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What do rock documentaries really tell us

01:00 Mon 07th Jan 2002 |

A.� Some of the world's biggest names� in music and rock have revealed all on the big screen. Traditionally the on-the-road documnetary marks the point at which super celebrities deel the need to prove they have substance than their own stage persona.

Q.� What were the first documentaries

A.� Hollywood began capturing the uncomplicated innocence of rock in the late 1950s with fictional movies such as Don't Knock the Road, Jailhouse Rock and King Creole. The spirit of fun continued into the 1960s when the Beatles made A Hard Day's Night� and Help. D.A Pennebaker recorded Bob Dylan's 1965 British tour in Don't Look Back, released in 1967. This was a defining moment for rock documentaries as it revealed the true Dylan - he was much more talented and ambitious than previously thought, and vicious towards rivals and newspapers.

By the early 1970s, the public had had to endure the deaths of heroes such as Hendrix, Morrison and Joplin and the outrcy over Vietnam was reflected in the industry at that time. The hippy dream was captured in Pennebaker's Monterey Pop, released in 1968, Michael Wadleigh's Woodstock in 1970, the Monkees' satire Head in 1968 and Frank Zappa's 200 Motels in 1971.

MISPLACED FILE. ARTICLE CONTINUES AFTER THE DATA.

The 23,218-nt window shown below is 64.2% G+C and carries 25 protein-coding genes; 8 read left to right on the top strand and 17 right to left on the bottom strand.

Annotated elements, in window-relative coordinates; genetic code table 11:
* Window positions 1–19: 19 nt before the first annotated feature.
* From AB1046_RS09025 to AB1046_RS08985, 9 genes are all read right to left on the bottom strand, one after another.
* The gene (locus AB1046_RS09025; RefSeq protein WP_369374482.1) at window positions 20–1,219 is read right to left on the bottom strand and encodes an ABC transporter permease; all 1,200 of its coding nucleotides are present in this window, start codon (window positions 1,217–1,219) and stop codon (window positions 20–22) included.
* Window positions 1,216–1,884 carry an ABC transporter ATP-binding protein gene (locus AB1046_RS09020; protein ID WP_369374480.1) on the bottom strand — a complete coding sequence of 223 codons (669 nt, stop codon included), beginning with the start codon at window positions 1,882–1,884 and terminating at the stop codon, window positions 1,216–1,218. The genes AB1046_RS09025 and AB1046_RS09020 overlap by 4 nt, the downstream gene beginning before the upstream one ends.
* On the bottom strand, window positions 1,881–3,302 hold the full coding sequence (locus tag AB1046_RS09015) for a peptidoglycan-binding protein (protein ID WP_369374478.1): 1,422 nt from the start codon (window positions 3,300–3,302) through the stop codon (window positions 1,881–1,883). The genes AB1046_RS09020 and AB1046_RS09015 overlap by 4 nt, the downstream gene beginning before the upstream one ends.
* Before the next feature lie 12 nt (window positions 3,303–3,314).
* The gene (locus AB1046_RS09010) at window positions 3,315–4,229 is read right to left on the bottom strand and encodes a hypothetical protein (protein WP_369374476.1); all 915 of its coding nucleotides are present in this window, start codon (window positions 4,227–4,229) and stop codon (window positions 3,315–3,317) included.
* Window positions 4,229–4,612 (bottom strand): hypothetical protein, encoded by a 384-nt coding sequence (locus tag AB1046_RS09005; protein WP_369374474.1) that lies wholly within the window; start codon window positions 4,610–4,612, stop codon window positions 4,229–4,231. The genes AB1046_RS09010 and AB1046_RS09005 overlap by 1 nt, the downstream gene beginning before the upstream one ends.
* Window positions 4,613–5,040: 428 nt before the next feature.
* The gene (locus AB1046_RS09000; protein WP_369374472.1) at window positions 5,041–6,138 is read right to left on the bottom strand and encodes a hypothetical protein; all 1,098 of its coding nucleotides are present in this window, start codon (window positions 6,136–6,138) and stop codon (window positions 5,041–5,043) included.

When the Rolling Stones made Sympathy for the Devil in 1968 they had Jean-Luc Goddard in the director's chair and some of the world's finest film-makers have since embarked on the rockumentary road - Martin Scorcese in The Last Waltz with the Band, Jonathan Demme in Stop Making Sense with Talking Heads and Jim Jamusch in Year of the Horse with Neil Young. In 1979 the Sex Pistols' manager Malcolm McLaren revealed some of the scams necessary in The Great Rock 'n' Roll Swindle.

Then in 1984 the spoof 'rockumentary' This Is Spinal Tap was released and many critics thought it would signal the end of this form of cinema. Current pop stars refused to let it die and along came In Bed With Madonna and Elton John's Tiaras and Tantrums.

Q.� Who's the latest celeb to bare all on screen

A. Robbie Williams is the unremitting star of Nobody Someday, directed by Brian Hill, who was given unlimited access. The film contains concert footage, hotel room interviews and insights from Williams' security staff, road crew and management.

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By Katharine MacColl

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